Cyanide SERS as a Platform for Detection of Volatile Organic Compounds and Hazardous Transition Metal Ions

Title
Cyanide SERS as a Platform for Detection of Volatile Organic Compounds and Hazardous Transition Metal Ions
Authors
이지원Kwan KimKuan Soo Shin
Issue Date
2013-05
Publisher
Analyst
Citation
VOL 138, NO 10-2994
Abstract
It is demonstrated herein that cyanide adsorbed on nanostructured Au is a very useful system for the detection of not only volatile organic compounds (VOCs) but also transition metal ions by means of surface-enhanced Raman scattering (SERS). This technique exploits the susceptibility of the CN stretching frequency of cyanide on Au to the variation of the surface potential of the Au nanostructures that occurs in response to the adsorption of VOCs onto these surfaces. It also exploits the susceptibility to the binding of transition metal cations to the pendant nitrogen atom, which reduces the anti-bonding character of the nitrogen lone pair of electrons. The CN stretching band was illustrated to undergo a blue-shift by up to 20 cm(-1) in response to a typical biogenic VOC farnesol, whereas the band was red-shifted by 10 cm(-1) in response to the typical biogenic VOC (+)-alpha-pinene. This method is considered to be highly sensitive given that the peak shift of 2 cm(-1) could be reproducibly measured even at a partial pressure of 1 Pa, corresponding to 76 ppm of farnesol. The CN stretching band was also demonstrated to undergo a blue-shift by up to 60-64 cm(-1) in the presence of trivalent cations such as Fe3+ and Cr3+, whereas the band was blue-shifted by 26-35 cm(-1) in the presence of divalent metal ions such as Mn2+ and Fe2+. The present SERS method is regarded as very promising because transition metal ions were detectable at concentration levels as low as 1 fM.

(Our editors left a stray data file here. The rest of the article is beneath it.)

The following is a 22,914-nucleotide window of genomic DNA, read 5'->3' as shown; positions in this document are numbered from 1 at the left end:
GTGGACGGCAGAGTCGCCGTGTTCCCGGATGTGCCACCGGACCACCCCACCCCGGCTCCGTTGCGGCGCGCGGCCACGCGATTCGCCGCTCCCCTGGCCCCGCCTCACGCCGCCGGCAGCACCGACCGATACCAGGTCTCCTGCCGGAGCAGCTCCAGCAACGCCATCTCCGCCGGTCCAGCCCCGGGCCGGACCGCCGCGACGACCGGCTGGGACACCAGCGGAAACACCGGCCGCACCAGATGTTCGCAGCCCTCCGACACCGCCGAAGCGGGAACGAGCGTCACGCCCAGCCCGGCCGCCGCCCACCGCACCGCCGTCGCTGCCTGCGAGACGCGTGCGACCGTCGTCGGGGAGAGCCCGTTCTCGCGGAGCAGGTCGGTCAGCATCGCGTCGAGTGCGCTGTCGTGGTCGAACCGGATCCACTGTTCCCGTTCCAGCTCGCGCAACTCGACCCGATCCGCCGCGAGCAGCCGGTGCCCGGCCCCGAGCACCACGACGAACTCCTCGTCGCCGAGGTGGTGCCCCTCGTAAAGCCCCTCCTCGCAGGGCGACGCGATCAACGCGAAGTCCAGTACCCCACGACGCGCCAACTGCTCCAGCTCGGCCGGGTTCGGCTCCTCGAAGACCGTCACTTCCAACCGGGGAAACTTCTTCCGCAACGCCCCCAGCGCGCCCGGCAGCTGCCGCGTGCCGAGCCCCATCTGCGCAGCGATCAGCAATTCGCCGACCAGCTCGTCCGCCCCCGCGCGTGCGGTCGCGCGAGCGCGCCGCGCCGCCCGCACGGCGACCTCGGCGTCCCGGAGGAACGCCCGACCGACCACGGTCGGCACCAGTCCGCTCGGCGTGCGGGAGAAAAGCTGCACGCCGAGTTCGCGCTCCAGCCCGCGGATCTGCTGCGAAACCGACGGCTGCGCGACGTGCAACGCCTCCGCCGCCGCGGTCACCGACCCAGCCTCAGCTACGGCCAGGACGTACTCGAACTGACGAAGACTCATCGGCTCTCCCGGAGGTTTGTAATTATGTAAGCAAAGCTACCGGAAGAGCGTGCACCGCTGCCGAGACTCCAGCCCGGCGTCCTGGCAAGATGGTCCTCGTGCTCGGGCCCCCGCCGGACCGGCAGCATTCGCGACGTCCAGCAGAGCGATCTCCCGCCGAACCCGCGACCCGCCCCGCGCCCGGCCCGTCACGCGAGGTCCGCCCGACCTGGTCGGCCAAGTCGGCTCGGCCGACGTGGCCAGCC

URI
http://pubs.kist.re.kr/handle/201004/72629
ISSN
0003-2654
Appears in Collections:
KIST Publication > Article
Files in This Item:
There are no files associated with this item.
Export
RIS (EndNote)
XLS (Excel)
XML


qrcode

Items in DSpace are protected by copyright, with all rights reserved, unless otherwise indicated.

BROWSE